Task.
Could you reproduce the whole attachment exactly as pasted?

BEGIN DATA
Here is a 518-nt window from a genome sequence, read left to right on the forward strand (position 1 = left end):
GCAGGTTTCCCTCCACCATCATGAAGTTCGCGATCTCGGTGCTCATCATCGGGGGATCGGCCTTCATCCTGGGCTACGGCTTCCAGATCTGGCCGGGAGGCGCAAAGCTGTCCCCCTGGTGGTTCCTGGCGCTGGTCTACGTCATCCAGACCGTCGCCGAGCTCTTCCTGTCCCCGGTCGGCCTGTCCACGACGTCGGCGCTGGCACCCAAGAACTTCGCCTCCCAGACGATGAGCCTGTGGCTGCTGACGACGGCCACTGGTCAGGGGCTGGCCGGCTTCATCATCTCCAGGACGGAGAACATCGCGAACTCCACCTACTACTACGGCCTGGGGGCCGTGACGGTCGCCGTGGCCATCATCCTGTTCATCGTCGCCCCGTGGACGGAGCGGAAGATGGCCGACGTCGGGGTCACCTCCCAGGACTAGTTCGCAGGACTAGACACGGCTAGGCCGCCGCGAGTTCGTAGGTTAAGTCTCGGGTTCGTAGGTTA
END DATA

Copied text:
Here is a 518-nt window from a genome sequence, read left to right on the forward strand (position 1 = left end):
GCAGGTTTCCCTCCACCATCATGAAGTTCGCGATCTCGGTGCTCATCATCGGGGGATCGGCCTTCATCCTGGGCTACGGCTTCCAGATCTGGCCGGGAGGCGCAAAGCTGTCCCCCTGGTGGTTCCTGGCGCTGGTCTACGTCATCCAGACCGTCGCCGAGCTCTTCCTGTCCCCGGTCGGCCTGTCCACGACGTCGGCGCTGGCACCCAAGAACTTCGCCTCCCAGACGATGAGCCTGTGGCTGCTGACGACGGCCACTGGTCAGGGGCTGGCCGGCTTCATCATCTCCAGGACGGAGAACATCGCGAACTCCACCTACTACTACGGCCTGGGGGCCGTGACGGTCGCCGTGGCCATCATCCTGTTCATCGTCGCCCCGTGGACGGAGCGGAAGATGGCCGACGTCGGGGTCACCTCCCAGGACTAGTTCGCAGGACTAGACACGGCTAGGCCGCCGCGAGTTCGTAGGTTAAGTCTCGGGTTCGTAGGTTA